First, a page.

Contributed by Malahide Historical Society
Up until 1973 when the Island Golf Club built a new clubouse at the northern end of the course and more accessible by road, golfers commuting to the Island golf course were rowed over and back from Malahide by local boatmen. Depending on the state of the tide golfers boarded from a long wooden stage or in later years from the concrete slip and disembarked onto a much longer
stage on the opposite shore. The signal to the boatmen to collect golfers was a large disc which was hinged in the centre and could be seen from the Malahide shore. When the disc was in the closed position it was green and blended in with the side wall of the Clubhouse. When opened it showed red and white and was a sign to the boatmen to come and collect golfers. A sudden deterioration in the weather might cause the suspension of the ferry service and require a laborious journey home by train from Donabate or by hackney or whatever transport available via Swords. There were legendary characters among both the boatmen and their passengers and Island members still regale each other and their visitors with wonderful tales of those days. On either side of the main slip are stout wooden posts standing several feet proud of the sand. Probably at least a hundred years in situ, these are the sole survivors of a series of such posts along the shoreline of The Green. They were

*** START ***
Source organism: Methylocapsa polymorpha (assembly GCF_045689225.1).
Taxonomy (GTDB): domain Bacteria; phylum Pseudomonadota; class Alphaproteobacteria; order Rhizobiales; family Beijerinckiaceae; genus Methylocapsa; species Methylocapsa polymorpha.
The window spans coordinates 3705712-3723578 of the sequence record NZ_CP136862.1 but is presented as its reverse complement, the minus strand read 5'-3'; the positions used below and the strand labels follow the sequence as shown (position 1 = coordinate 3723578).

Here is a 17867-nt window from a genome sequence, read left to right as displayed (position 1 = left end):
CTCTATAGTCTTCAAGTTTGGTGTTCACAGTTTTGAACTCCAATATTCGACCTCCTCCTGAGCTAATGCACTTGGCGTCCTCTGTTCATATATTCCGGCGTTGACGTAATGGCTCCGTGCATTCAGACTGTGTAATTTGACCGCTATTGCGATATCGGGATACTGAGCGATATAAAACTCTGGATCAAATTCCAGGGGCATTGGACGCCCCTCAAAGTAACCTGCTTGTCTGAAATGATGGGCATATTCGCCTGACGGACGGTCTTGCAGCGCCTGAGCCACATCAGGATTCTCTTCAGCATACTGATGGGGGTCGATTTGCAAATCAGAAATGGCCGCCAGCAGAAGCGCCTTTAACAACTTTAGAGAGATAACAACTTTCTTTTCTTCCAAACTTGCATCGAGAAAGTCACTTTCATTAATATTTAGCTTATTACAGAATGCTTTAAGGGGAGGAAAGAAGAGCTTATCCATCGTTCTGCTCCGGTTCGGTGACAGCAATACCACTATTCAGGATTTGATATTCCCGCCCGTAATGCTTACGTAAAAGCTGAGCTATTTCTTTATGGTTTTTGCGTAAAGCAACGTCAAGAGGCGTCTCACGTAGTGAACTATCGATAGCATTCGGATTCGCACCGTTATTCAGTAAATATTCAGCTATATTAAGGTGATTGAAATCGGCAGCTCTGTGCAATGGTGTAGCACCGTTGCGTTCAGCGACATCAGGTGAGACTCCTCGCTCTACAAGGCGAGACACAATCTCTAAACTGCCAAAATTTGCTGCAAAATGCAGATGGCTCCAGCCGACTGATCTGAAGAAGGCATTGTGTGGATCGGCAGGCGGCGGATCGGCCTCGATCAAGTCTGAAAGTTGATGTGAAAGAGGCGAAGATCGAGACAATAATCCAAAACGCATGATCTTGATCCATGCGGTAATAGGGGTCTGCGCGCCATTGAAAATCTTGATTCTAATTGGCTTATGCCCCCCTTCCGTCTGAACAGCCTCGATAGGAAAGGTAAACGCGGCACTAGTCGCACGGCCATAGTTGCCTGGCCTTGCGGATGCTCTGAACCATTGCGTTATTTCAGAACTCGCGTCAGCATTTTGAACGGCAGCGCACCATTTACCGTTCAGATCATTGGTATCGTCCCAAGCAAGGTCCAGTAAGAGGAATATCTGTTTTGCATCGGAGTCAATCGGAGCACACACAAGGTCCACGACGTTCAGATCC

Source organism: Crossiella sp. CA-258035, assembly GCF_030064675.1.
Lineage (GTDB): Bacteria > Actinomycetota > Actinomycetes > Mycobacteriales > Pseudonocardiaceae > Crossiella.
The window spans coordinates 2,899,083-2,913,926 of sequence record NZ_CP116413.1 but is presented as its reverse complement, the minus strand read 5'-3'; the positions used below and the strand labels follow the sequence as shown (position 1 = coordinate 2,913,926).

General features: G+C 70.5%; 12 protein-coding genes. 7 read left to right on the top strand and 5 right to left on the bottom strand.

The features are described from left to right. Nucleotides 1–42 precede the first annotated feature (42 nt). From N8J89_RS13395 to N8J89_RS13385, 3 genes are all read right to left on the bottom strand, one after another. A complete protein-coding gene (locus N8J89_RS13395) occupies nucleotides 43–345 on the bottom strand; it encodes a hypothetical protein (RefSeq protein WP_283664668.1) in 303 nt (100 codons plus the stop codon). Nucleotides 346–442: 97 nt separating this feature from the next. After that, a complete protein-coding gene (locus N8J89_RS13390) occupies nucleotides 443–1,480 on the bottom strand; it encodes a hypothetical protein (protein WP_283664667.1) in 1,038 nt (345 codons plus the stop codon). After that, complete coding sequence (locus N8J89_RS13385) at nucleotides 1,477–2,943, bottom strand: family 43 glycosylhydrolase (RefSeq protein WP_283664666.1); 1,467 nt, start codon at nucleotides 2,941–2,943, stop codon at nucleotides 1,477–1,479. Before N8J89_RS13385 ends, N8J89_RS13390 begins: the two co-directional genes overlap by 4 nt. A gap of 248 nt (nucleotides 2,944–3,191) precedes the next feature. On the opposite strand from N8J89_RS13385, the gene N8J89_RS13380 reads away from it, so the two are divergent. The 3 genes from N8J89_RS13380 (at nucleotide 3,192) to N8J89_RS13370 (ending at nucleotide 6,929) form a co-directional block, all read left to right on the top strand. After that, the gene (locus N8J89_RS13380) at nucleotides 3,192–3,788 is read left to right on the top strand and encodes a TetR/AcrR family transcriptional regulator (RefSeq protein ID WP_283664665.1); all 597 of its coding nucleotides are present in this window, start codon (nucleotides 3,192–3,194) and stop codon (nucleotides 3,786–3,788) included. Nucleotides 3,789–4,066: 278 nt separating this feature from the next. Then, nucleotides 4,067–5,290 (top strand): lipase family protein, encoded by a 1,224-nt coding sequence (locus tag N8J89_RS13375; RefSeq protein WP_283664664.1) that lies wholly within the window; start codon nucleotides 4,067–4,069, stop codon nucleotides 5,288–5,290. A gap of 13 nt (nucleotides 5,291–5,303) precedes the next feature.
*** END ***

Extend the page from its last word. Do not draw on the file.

used in the days of sailing ships as mooring posts and for hauling them close to the shore for unloading over the side at low water. They were also employed to help turn vessels as required.